So where is the sweet spot? Video conferencing needs to be highly secure while remaining easy-to-use so as to prevent employees from seeking out their own collaboration tools which may not be fit-for-purpose or as secure as IT teams would like. Otherwise, this leads to a plethora of unsanctioned user-driven collaboration apps and this approach can mean that an organization’s video conferencing solutions become the enterprise network’s soft and vulnerable underbelly and a ‘way in’ to wreak havoc.
What is the right level of security? For an enterprise-ready video service, cutting-edge encryption and industry-leading authentication are the basics and the prevention of 3rd parties accessing your camera or allowing a video call to initiate without you realizing should be a given.
And that is just the beginning of the security story. You should also be assured that your data is protected and remains within the jurisdiction of your choice, and in compliance with regional laws.
This protection of personal information is crucial, not only from an individual’s point of view but also because of the massive penalties faced by organizations that fail to properly protect the data of their employees or their customers. Enterprises simply cannot risk deploying solutions that do not keep their data safe, or protect their users, and which could introduce vulnerabilities into their network. The £183m fine levied against British Airways after hackers stole customer data shows the risk that enterprises take when they do not ensure that critical data is protected, regardless of where it resides.
As enterprises grow and need to collaborate more frequently on a global basis, video conferencing and collaboration tools become a necessity. If enterprises cannot provide intuitive, secure solutions for employee collaboration, there is a risk that employees will turn to the murky world of shadow IT and start using their own tools in the workplace, which introduces a whole host of security risks.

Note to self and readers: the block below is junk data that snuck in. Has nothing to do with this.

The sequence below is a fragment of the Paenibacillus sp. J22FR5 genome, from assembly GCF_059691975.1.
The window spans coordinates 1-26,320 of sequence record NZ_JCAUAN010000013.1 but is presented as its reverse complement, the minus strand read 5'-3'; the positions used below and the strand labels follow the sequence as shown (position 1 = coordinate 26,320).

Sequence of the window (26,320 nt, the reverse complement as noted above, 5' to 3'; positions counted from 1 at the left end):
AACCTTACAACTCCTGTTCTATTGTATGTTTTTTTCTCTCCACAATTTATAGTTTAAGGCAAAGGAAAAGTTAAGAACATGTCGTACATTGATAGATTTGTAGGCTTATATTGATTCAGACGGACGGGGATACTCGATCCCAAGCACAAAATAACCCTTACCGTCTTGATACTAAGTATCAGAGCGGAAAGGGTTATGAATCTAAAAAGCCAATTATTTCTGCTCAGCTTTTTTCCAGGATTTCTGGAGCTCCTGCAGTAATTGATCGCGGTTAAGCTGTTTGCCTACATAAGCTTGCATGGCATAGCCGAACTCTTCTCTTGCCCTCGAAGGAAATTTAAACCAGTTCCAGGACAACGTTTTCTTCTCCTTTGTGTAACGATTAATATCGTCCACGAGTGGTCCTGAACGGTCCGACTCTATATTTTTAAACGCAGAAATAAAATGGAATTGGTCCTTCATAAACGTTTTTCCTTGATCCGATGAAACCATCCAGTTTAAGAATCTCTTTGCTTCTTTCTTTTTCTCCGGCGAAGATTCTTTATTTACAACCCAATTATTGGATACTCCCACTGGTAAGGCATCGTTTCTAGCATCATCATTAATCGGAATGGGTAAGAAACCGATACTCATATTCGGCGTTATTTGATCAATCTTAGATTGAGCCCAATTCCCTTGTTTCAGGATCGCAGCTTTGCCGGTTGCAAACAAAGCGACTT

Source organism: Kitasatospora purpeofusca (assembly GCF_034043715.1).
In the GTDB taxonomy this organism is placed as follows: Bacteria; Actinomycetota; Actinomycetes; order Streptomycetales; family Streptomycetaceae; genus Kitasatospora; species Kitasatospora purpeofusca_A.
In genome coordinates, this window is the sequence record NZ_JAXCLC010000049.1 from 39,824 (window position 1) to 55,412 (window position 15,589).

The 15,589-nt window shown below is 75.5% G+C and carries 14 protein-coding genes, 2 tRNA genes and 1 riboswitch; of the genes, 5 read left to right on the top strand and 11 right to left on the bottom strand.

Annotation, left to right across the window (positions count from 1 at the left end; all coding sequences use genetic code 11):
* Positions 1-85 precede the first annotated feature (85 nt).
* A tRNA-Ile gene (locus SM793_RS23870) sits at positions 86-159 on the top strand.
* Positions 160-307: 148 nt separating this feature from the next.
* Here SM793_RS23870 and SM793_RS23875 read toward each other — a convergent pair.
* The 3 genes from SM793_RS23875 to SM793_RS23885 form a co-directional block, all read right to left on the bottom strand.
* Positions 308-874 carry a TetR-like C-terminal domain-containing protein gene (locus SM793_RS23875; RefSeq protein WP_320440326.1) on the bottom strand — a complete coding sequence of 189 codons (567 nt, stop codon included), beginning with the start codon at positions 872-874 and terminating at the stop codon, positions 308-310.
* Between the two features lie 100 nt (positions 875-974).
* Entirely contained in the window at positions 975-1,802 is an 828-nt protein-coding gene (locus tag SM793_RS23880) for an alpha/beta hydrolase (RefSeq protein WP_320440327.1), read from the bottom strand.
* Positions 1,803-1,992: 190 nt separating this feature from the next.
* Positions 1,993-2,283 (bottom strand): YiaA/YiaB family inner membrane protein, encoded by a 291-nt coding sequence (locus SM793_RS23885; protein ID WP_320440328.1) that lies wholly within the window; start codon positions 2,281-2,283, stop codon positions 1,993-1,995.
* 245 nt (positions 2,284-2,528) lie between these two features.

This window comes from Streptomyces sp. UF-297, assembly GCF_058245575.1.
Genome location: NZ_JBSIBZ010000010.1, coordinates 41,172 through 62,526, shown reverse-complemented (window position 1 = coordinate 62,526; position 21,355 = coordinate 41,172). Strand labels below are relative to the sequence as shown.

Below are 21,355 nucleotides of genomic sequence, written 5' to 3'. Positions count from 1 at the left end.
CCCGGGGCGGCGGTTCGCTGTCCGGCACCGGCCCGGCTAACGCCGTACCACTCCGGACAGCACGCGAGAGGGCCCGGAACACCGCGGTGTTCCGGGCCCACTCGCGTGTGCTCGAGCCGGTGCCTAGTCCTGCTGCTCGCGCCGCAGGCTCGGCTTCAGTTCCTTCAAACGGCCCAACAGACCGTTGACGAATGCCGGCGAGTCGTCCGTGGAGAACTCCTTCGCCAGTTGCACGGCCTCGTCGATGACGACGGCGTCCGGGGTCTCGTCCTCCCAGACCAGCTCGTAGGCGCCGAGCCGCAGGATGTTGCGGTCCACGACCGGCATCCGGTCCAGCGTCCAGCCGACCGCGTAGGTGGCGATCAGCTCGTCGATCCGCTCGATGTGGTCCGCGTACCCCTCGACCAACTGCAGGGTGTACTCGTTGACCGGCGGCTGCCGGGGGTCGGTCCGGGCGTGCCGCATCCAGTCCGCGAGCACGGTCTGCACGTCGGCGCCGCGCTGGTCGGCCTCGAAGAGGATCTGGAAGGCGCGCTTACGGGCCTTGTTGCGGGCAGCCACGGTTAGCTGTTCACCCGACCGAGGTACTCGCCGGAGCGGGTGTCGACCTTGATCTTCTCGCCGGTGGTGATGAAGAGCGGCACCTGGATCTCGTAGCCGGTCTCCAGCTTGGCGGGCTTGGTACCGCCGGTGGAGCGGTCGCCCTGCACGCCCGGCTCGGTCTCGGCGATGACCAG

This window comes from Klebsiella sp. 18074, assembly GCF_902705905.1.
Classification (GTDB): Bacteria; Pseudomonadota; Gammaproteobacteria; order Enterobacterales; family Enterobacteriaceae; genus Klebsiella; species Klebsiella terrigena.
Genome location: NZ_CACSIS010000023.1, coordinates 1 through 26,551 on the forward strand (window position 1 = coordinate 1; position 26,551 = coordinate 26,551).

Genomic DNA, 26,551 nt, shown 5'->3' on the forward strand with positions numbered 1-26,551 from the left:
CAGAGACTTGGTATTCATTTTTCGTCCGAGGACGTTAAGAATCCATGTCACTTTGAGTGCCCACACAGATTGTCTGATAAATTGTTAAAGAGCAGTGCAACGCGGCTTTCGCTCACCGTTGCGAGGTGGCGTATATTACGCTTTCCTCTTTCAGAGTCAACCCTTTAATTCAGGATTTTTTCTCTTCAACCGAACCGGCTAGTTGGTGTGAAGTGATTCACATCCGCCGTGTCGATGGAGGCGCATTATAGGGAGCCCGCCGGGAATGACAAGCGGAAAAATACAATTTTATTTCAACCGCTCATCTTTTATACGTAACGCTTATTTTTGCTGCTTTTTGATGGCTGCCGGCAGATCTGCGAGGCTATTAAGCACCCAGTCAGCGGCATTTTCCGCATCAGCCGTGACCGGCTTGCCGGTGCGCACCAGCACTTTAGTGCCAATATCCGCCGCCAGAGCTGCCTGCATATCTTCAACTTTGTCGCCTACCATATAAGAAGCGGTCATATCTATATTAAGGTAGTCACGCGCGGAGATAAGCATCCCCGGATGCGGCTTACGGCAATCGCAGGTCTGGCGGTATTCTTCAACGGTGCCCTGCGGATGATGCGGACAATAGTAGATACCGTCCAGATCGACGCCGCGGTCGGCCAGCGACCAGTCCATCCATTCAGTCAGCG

Beyond these considerations, enterprises should look to providers that surpass industry norms. For example, those that have achieved ISO/IEC 27001 certification– the most respected and internationally-recognized information and security compliance standard. Enterprises should also ensure that their provider of choice owns and controls their entire architecture, ensuring end-to-end control and preventing organizations and individuals from being exposed to third-party vulnerabilities.
Security must be a priority for enterprises; the risks of a breach are simply too high. However, this does not have to come at the expense of good user experience. Based on a secure architecture, enterprises can provide their staff with a tightly integrated, unified collaboration platform that offers intuitive video conferencing, calling, and instant messaging without putting their data at risk.